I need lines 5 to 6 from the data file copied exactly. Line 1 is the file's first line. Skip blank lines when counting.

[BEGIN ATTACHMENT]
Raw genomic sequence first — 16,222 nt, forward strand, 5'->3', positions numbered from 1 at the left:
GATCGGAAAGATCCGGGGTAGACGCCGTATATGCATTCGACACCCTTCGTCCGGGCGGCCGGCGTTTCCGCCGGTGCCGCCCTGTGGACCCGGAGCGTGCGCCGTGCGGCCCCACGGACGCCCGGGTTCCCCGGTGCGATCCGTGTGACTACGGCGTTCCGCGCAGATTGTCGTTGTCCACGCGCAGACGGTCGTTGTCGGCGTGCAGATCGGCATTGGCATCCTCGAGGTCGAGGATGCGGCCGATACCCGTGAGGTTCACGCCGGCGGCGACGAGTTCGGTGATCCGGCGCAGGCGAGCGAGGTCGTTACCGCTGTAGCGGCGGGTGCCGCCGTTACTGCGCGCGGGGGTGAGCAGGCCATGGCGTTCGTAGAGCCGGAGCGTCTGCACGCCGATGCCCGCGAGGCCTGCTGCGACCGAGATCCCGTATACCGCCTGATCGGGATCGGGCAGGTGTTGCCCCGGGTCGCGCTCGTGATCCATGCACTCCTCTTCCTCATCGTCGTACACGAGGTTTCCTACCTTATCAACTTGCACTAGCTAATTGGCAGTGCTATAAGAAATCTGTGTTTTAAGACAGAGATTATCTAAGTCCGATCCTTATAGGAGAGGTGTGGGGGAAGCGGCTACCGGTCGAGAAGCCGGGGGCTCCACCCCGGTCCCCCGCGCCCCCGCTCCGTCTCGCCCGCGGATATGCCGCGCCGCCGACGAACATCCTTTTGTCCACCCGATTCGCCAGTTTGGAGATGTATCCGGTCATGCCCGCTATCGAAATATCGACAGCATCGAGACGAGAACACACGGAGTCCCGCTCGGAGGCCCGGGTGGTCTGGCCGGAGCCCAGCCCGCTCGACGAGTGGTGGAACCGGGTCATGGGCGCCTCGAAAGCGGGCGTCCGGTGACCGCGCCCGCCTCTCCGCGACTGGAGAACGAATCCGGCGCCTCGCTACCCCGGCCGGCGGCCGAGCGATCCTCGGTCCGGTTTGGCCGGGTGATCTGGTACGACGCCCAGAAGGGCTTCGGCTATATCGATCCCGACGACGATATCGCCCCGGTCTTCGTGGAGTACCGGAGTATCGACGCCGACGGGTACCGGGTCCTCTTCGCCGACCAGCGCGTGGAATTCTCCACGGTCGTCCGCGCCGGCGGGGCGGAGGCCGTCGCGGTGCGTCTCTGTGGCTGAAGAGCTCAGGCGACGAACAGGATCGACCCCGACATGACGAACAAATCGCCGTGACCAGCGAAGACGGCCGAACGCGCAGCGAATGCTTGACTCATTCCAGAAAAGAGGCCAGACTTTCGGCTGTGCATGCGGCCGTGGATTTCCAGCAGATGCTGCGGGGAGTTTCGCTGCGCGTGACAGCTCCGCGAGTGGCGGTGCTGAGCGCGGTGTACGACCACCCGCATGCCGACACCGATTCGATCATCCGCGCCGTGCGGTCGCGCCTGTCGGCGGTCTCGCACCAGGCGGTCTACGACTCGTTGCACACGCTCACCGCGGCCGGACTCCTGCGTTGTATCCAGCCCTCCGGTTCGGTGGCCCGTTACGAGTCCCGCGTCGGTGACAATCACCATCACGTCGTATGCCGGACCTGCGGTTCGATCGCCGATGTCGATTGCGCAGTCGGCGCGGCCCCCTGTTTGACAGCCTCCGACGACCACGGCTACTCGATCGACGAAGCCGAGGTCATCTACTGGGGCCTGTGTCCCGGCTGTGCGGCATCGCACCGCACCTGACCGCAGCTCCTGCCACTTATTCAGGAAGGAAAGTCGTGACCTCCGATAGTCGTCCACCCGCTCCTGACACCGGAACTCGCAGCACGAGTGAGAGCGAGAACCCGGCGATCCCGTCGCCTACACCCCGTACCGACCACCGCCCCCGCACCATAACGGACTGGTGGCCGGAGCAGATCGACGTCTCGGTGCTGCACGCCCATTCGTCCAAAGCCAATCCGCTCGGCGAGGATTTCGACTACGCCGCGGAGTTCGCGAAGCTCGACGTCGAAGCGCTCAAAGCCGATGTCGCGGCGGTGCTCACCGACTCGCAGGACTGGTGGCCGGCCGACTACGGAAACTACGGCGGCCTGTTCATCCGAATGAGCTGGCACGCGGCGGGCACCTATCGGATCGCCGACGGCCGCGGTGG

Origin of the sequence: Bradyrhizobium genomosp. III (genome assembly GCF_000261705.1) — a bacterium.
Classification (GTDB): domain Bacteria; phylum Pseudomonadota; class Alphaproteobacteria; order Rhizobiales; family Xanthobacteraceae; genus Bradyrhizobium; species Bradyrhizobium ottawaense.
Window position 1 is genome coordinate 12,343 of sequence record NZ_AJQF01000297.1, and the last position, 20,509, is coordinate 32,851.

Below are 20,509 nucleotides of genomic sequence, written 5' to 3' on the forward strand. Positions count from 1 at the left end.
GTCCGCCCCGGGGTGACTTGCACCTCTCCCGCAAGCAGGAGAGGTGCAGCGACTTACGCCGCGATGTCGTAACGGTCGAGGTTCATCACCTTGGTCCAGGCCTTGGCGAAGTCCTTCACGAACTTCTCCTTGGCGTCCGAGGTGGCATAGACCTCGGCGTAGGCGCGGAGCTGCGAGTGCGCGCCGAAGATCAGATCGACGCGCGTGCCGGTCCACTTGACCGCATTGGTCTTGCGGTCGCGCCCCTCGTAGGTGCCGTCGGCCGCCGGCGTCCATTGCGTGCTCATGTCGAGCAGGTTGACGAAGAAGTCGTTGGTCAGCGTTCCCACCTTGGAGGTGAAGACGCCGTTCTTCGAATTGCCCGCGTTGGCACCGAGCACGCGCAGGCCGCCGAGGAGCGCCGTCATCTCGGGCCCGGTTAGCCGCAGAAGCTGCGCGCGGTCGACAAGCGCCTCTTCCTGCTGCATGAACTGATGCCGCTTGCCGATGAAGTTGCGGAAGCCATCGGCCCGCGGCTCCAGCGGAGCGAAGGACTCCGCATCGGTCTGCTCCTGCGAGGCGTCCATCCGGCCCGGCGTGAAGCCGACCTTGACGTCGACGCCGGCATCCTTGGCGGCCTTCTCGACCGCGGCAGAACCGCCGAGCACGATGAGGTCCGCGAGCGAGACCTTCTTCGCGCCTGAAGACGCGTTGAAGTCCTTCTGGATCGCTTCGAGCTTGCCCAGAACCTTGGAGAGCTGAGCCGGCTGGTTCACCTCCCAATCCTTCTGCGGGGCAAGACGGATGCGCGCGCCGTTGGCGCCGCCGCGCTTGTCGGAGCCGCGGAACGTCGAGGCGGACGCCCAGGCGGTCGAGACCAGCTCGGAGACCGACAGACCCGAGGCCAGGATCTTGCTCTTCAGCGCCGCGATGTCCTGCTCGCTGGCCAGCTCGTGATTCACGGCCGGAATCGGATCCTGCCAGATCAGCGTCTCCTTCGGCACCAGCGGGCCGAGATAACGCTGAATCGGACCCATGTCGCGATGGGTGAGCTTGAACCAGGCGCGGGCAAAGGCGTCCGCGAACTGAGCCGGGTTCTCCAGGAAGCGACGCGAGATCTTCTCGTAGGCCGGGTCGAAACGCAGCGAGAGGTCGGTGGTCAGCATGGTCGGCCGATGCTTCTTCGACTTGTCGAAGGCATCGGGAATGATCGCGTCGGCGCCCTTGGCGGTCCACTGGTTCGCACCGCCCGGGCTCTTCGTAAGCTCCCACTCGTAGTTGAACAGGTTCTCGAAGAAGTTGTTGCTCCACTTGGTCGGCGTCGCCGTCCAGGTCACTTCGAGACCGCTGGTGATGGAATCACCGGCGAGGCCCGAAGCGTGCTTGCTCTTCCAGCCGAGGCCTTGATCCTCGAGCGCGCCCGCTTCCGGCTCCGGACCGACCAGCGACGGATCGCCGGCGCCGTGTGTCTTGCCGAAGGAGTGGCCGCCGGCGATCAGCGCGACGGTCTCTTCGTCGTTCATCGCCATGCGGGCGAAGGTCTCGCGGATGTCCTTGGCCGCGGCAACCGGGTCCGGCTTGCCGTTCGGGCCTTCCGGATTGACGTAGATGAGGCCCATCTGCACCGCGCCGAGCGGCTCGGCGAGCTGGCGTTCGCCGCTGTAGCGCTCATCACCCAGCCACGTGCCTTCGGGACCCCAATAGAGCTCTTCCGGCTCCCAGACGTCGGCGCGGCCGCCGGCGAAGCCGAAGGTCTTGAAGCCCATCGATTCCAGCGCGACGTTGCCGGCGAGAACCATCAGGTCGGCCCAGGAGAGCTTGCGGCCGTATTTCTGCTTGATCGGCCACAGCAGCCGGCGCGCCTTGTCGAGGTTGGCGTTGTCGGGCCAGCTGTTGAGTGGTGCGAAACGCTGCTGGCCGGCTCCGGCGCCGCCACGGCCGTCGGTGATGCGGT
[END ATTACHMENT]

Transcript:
Window position 1 is genome coordinate 12,343 of sequence record NZ_AJQF01000297.1, and the last position, 20,509, is coordinate 32,851.

Below are 20,509 nucleotides of genomic sequence, written 5' to 3' on the forward strand. Positions count from 1 at the left end.